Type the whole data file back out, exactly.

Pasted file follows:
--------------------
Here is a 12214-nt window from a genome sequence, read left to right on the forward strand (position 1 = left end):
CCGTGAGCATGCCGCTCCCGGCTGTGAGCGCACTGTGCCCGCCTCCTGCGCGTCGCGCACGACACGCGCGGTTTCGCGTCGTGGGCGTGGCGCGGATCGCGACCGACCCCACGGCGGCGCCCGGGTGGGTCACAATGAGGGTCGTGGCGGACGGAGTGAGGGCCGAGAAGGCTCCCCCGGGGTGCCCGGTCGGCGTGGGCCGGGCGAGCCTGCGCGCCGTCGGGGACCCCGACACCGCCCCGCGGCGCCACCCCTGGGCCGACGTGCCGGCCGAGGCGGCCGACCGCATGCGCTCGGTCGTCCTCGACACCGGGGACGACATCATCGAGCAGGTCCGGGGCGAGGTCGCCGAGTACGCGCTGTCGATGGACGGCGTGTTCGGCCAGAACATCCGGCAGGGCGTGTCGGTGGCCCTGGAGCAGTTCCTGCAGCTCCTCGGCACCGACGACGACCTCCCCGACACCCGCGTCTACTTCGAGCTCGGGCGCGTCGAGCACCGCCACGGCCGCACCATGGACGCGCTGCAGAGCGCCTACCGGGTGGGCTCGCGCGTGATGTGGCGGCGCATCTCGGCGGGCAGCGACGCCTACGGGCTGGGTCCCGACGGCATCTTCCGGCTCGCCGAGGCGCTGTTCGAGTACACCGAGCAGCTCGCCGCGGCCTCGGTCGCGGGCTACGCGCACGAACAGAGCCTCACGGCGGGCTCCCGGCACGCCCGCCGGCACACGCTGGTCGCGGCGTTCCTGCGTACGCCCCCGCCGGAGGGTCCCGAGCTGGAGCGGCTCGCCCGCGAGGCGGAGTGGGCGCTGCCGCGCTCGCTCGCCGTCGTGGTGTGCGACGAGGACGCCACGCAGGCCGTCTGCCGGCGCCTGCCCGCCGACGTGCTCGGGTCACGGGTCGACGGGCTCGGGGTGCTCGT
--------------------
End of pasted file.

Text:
Here is a 12214-nt window from a genome sequence, read left to right on the forward strand (position 1 = left end):
CCGTGAGCATGCCGCTCCCGGCTGTGAGCGCACTGTGCCCGCCTCCTGCGCGTCGCGCACGACACGCGCGGTTTCGCGTCGTGGGCGTGGCGCGGATCGCGACCGACCCCACGGCGGCGCCCGGGTGGGTCACAATGAGGGTCGTGGCGGACGGAGTGAGGGCCGAGAAGGCTCCCCCGGGGTGCCCGGTCGGCGTGGGCCGGGCGAGCCTGCGCGCCGTCGGGGACCCCGACACCGCCCCGCGGCGCCACCCCTGGGCCGACGTGCCGGCCGAGGCGGCCGACCGCATGCGCTCGGTCGTCCTCGACACCGGGGACGACATCATCGAGCAGGTCCGGGGCGAGGTCGCCGAGTACGCGCTGTCGATGGACGGCGTGTTCGGCCAGAACATCCGGCAGGGCGTGTCGGTGGCCCTGGAGCAGTTCCTGCAGCTCCTCGGCACCGACGACGACCTCCCCGACACCCGCGTCTACTTCGAGCTCGGGCGCGTCGAGCACCGCCACGGCCGCACCATGGACGCGCTGCAGAGCGCCTACCGGGTGGGCTCGCGCGTGATGTGGCGGCGCATCTCGGCGGGCAGCGACGCCTACGGGCTGGGTCCCGACGGCATCTTCCGGCTCGCCGAGGCGCTGTTCGAGTACACCGAGCAGCTCGCCGCGGCCTCGGTCGCGGGCTACGCGCACGAACAGAGCCTCACGGCGGGCTCCCGGCACGCCCGCCGGCACACGCTGGTCGCGGCGTTCCTGCGTACGCCCCCGCCGGAGGGTCCCGAGCTGGAGCGGCTCGCCCGCGAGGCGGAGTGGGCGCTGCCGCGCTCGCTCGCCGTCGTGGTGTGCGACGAGGACGCCACGCAGGCCGTCTGCCGGCGCCTGCCCGCCGACGTGCTCGGGTCACGGGTCGACGGGCTCGGGGTGCTCGT